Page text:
engineering practices (such as testing to understand why systems were not performing in accordance with requirements).”13

Testing is needed to specifically address the risks inherent with any new technology. The lack of sufficient testing in the current ETDP poses the threat that technologies will not ultimately be available to be integrated into the Constellation Program, which increases overall programmatic risk.

The lack of systems testing affects how requirements from the broader system can be integrated into the technology at an early enough time to impact the technology’s development. The lack of systems testing also limits the rate at which the technology will mature, which affects how their importance is viewed. Early identification of issues from testing greatly reduces programmatic costs.

The committee identified a lack of sufficient testing (ground or flight) in 12 ETDP projects (Ablative Thermal Protection System for the Crew Exploration Vehicle, Lunar Dust Mitigation, Cryogenic Fluid Management, High-Performance and Radiation-Hardened Electronics, Intelligent Software Design, Autonomous Landing and Hazard Avoidance Technology, Automated Rendezvous and Docking Sensor Technology, Extravehicular Activity Technologies, International Space Station Research, In Situ Resource Utilization, Fission Surface Power, and Human-Robotic Systems/Analogs). In several projects the missing tests will prevent the achievement of TRL 6 in key technologies and will risk their incorporation into the Constellation Program architecture. The reason for omitting these tests is usually a lack of time (scheduling) and/or a lack of funding to develop the needed test facilities or to carry out necessary flight tests.

The present ETDP lacks the systematic progression of testing, especially in a flight-like environment, needed for the following purposes: (1) to decide which of the alternative technologies should be brought forward and how they will have to be modified to be successful in their final form, (2) to ensure that the different technologies mature and are ready when they are needed, and (3) to validate that technologies will function as expected when integrated into the larger system and operating in the space and lunar environments.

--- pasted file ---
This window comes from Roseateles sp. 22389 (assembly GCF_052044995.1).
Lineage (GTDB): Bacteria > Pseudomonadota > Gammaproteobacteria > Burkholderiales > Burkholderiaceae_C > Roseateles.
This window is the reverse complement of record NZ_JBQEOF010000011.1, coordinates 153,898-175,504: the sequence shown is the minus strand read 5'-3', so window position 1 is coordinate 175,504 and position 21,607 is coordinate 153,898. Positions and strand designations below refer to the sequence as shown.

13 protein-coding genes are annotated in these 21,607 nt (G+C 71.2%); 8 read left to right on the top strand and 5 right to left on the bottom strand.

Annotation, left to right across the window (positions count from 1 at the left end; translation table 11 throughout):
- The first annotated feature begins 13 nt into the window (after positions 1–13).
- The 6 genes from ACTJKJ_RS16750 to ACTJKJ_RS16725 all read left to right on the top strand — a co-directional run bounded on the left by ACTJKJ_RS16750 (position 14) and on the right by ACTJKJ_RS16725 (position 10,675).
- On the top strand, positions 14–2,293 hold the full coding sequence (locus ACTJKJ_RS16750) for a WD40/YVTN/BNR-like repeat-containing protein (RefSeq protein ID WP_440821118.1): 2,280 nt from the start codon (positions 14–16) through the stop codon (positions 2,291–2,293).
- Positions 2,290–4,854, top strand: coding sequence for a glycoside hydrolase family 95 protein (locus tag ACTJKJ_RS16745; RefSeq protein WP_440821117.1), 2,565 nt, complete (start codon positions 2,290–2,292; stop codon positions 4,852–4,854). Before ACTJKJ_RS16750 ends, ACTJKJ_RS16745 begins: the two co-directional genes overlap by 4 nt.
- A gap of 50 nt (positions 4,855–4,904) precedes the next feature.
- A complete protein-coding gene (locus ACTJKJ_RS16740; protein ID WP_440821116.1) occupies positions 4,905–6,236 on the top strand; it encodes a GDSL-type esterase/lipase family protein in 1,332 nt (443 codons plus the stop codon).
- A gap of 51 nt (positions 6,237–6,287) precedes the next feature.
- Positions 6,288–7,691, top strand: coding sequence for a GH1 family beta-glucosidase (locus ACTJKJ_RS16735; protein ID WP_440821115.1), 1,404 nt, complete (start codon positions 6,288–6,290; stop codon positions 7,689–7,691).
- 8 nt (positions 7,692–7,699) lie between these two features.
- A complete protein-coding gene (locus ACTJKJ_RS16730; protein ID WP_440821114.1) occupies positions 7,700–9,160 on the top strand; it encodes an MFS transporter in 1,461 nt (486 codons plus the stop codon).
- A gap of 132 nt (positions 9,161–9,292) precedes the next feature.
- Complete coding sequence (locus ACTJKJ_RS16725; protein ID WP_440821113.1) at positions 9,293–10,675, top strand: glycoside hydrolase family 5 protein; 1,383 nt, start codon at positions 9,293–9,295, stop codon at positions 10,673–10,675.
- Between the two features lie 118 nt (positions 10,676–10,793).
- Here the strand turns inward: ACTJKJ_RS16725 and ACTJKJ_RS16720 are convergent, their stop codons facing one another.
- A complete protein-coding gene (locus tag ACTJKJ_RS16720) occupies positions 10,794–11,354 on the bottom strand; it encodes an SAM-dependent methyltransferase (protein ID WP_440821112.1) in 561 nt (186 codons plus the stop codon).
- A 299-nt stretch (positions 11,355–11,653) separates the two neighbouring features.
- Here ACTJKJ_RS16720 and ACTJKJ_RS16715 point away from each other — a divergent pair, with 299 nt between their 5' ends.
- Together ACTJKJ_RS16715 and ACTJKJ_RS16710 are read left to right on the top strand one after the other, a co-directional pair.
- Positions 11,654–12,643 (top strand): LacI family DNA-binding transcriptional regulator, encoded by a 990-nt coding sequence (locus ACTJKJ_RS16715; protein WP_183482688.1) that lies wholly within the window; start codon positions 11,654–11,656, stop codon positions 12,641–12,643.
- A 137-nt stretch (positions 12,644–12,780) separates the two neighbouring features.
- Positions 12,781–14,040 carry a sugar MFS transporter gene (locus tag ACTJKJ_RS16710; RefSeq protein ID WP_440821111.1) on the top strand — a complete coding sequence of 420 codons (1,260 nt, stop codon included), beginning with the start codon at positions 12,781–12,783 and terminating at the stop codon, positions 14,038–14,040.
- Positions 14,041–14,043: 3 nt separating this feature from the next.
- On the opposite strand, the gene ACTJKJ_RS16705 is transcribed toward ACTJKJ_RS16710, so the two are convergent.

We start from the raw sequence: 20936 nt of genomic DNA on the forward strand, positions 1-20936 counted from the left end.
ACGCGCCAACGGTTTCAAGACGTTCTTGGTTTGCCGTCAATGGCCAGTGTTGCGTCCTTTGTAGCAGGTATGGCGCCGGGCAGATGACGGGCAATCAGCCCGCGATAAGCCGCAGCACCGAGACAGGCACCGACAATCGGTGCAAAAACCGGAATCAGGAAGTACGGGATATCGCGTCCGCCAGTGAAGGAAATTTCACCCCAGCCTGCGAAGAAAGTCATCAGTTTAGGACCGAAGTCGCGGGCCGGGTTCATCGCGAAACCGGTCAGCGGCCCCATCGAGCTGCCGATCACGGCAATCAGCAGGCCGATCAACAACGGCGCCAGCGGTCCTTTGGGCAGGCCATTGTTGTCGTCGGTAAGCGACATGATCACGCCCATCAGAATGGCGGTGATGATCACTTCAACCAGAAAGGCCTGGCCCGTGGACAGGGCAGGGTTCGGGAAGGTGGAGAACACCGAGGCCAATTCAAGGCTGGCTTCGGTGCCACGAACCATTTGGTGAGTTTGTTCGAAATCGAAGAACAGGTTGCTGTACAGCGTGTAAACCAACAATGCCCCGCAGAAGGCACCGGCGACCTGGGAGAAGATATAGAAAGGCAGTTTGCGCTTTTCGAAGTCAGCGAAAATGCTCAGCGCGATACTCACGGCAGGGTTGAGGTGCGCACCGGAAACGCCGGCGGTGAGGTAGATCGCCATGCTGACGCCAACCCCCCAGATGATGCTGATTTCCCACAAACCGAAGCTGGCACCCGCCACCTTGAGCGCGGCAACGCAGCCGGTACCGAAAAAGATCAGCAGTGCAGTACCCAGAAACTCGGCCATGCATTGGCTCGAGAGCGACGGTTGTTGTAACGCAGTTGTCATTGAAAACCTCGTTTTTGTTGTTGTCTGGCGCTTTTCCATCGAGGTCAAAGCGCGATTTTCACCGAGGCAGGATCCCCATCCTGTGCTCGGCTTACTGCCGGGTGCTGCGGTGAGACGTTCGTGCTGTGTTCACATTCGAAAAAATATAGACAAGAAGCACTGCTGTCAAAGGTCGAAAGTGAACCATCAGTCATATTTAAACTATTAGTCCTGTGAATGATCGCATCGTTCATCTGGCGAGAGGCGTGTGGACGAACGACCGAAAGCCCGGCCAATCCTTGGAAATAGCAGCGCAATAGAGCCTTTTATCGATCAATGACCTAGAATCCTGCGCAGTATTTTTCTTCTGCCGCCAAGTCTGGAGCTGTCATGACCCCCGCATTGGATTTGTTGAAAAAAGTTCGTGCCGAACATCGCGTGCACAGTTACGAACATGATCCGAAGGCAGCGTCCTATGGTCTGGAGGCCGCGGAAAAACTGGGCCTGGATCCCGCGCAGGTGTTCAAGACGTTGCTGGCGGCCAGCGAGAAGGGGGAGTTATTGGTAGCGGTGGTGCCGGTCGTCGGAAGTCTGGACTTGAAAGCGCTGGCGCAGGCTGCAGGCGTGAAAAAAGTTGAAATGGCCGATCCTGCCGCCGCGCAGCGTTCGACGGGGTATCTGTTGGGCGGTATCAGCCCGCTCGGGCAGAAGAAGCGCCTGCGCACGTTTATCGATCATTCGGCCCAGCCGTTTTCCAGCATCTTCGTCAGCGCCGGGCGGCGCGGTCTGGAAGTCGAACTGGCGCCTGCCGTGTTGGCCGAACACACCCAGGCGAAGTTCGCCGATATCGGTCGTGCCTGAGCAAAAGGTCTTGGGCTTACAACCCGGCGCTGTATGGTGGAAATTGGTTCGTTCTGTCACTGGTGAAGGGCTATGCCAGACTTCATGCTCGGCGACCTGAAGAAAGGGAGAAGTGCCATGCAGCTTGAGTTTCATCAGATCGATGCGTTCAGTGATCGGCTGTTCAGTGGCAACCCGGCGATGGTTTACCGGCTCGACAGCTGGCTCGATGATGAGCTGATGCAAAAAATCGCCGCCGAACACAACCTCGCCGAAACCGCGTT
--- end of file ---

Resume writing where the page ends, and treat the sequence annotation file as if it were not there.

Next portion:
Within the ETDP there appears to be no consideration of using missions in the Lunar Precursor Robotic Program to demonstrate technologies that are candidates for the crewed missions. This is an example of the need for a tighter coupling to occur between the Lunar Precursor Robotic Program and the ETDP, both in the ESMD Advanced Capabilities area. At the time of this review the Lunar Precursor Robotic Program had been limited to the Lunar Reconnaissance Orbiter (LRO) and the Lunar Crater Observation and Sensing Satellite (LCROSS). However, with the Science Mission Directorate’s recent selection of the Gravity Recovery and Interior Laboratory for the Discovery program (whose gravity mapping science is also important to lunar navigation engineering) and the identification of some other small lunar missions (an orbiter and a lander), there is evidence that NASA may look beyond LRO and LCROSS in terms or robotic precursor missions. The question of whether these missions could also serve a technology demonstration role is worth investigating. Apollo had numerous precursor missions before men headed to the Moon. While that may not be necessary for this return to the Moon, some technology demonstration by robotic precursors is likely prudent.

Three of the ETDP projects (Lunar Dust Mitigation, In Situ Resource Utilization, and Human-Robotic Systems/Analogs) require but do not at present include tests in a realistic lunar environment including the effects of dust, vacuum, and lunar thermal cycles. The Lunar Dust Mitigation project requires tests at full scale. The construction of a new facility or a significant upgrading of an existing facility would enable needed tests for all three projects. Such tests could also be performed during early lunar missions in preparation for the later, longer-duration missions.

The most important flight test is that required for the Orion reentry heat shield. Even though 40 years have elapsed since the Apollo 4 flight test and the state of the art in heat shield design has advanced significantly, it is still not possible to simulate a lunar-return Earth entry in ground-based facilities. Within the present state of the art, it is not possible to build ground-test facilities that will duplicate (or even adequately approximate) reentry flight conditions. Only a reentry flight test at lunar-return velocity and at a scale sufficient to assess the effects of joints and gaps between the heat shield panels will qualify the heat shield for use on a crewed lunar-return mission.


Columbia Accident Investigation Board and the National Aeronautics and Space Administration, Columbia Accident Investigation Board Report, U.S. Government Printing Office, Washington, D.C., 2003, available at

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